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January 2016

The Benefits of Outsourced Marketing

Jan 30, 2016 9:41 AM
Carolyn Reid

The rise of the full-service marketing agency provides opportunities for growth companies in need of a marketing and communications makeover

By Ron Truman, September 1, 2005.

The idea of using an ad agency is nothing new. For years, entrepreneurs have relied on outside advertising and graphic design specialists to come up with creative campaigns and snappy slogans that sell their product. Today, however, growth companies are catching on to a new trend—they are not just outsourcing the "artsy" side of marketing, but the entire marketing function. Full-service marketing companies are offering everything from ad creative, logo and tagline creation to public relations strategy and execution, packaging and product positioning. CEOs are making the most of it.??

Bringing in experienced marketers to work as a business partner can cost you about the same as an in-house marketing department (minus associated employee overhead), says Carolyn Reid, president of the Toronto-based Marketing Department, a company that creates integrated marketing plans and specializes in the ongoing management of marketing strategy and sales effectiveness, but she adds the benefits are numerous.??

For one thing, it takes time and resources to hire and train employees to do your marketing and to find suppliers who will produce the marketing and sales products you will need. By outsourcing, you can choose marketers who specialize in working with businesses in your field, have experience that can lead to new approaches for your business and bring with them a roster of suppliers for dependable creation of marketing and sales products. An additional advantage is that as your need for marketing effort increases or decreases, you can scale the marketing effort without adding or laying off employees.??

Nevertheless, it’s not just a matter of picking a partner and leaving them to it. Entrepreneurs need to be constantly building rapport with their marketing partner and working closely with them.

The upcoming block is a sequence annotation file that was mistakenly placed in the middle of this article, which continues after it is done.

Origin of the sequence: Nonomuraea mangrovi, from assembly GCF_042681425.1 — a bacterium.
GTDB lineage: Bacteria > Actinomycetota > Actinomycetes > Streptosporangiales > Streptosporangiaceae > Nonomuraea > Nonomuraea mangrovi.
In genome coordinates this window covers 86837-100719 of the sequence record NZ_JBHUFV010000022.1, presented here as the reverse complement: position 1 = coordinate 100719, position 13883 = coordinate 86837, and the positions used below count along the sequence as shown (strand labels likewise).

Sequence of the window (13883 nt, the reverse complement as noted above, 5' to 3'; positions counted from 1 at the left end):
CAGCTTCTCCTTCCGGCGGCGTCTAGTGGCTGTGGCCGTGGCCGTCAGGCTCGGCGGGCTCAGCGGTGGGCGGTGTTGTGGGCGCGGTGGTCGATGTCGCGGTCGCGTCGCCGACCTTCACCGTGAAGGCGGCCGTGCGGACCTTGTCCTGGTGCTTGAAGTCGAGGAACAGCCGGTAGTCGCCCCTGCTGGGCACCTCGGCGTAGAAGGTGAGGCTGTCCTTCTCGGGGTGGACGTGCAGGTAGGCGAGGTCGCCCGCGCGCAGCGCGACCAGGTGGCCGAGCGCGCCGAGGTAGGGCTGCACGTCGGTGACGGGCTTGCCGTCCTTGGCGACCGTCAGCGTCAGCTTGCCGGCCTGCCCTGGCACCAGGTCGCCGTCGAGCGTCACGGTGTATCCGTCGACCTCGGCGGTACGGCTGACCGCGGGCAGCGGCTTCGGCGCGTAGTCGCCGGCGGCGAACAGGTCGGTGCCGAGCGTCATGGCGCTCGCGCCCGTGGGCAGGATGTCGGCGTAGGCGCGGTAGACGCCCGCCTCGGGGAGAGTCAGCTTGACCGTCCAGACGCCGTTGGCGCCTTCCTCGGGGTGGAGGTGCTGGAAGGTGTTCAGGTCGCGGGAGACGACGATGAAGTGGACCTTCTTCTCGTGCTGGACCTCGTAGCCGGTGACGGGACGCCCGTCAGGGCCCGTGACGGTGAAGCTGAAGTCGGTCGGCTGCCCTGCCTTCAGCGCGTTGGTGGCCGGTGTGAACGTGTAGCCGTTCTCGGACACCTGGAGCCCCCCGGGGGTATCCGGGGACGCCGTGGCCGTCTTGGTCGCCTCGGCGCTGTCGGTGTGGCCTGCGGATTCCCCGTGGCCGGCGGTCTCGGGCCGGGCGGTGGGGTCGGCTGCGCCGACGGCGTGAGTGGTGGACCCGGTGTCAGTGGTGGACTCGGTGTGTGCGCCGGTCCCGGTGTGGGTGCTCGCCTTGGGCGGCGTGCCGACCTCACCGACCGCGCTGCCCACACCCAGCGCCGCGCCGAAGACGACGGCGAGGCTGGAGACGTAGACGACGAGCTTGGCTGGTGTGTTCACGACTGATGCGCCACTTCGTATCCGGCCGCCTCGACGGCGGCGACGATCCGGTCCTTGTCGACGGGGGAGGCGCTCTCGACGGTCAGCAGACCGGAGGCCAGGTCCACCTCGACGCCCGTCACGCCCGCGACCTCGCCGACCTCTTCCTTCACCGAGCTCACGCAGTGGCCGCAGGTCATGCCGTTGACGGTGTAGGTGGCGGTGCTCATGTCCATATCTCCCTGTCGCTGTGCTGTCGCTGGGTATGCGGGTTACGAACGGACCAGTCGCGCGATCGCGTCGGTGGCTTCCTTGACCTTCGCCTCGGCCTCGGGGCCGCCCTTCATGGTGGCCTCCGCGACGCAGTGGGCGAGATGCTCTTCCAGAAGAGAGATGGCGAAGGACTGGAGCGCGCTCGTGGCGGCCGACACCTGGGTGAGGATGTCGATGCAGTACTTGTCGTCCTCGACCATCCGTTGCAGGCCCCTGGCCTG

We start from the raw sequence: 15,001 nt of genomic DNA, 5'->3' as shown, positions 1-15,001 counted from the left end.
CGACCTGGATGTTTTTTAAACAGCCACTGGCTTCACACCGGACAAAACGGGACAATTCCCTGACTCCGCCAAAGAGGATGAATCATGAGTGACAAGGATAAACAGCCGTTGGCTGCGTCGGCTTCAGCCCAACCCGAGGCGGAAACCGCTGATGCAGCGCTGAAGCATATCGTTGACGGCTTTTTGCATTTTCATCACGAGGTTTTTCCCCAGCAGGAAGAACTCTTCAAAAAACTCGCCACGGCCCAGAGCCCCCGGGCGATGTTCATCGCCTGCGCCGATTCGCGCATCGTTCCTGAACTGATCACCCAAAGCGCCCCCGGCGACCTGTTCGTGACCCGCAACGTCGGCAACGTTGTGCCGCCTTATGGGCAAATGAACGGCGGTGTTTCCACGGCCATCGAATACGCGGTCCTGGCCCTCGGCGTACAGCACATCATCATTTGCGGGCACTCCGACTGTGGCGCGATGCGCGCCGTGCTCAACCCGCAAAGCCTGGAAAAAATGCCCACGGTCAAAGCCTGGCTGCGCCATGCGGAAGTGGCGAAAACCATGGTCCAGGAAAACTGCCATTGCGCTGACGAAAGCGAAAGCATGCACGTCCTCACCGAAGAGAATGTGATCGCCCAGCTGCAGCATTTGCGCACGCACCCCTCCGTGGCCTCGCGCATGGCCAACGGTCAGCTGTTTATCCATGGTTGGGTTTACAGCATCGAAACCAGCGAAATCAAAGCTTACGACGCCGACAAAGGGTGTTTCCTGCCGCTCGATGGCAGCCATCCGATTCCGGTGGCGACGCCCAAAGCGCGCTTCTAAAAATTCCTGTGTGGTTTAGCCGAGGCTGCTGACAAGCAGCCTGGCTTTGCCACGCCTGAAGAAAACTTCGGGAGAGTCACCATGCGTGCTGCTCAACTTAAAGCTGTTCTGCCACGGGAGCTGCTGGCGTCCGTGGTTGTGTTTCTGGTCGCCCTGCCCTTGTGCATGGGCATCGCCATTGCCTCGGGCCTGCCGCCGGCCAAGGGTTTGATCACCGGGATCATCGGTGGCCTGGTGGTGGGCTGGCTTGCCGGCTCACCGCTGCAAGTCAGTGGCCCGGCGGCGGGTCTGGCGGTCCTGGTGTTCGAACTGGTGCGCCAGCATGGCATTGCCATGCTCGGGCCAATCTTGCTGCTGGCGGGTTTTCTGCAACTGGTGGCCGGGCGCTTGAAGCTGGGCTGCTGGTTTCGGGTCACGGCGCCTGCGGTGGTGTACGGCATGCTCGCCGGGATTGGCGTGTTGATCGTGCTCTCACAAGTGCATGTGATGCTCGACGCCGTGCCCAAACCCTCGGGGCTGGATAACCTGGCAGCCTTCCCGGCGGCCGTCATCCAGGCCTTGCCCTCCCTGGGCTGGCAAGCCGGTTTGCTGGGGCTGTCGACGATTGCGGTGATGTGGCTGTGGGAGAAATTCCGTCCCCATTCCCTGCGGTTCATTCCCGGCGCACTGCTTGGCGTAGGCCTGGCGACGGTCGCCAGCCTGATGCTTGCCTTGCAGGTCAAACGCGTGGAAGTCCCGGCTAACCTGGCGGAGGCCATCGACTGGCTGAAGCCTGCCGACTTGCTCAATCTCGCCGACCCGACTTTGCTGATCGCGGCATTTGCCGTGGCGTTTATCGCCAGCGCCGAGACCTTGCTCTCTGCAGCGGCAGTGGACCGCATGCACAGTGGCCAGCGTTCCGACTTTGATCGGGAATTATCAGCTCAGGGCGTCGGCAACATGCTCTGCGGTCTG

“Collaboration is essential,” says Reid. “You will get your best results when you consider your marketing partner part of your company and not an outsider in an ivory tower.”

If you don’t feel comfortable relying on a third party for all your marketing needs, or you don’t have the budget to, it is still possible to outsource one or two elements of your strategy. Chris Ward of Riverhorse America, for example, specializes in creating positive public reputations for his clients through branding. He says if a company is “reluctant to go off the deep end” by committing a large budget to marketing, it “can dip its toe in the water and still reap some significant benefits.”

Ward's Toronto-based strategic branding agency will develop a plan, create a logo and tagline for its clients, then ensure all advertising, public relations and other communications programs are consistent with the brand in both messaging and look and feel. For a company with 10 employees in a business-to-business market, Ward says the upfront investment in branding can range from $10,000 to $40,000 depending on how much research and staff involvement is required and whether or not the company has to develop a totally new visual identity.

Whether you decide to outsource your entire marketing department or just part of it, marketing partners can help your company create a creative strategy that will help push your business forward. And that's a very good thing, says Ward: "Companies that successfully distinguish themselves from their competitors and work at creating a positive image are worth more."

© 2005 Ron Truman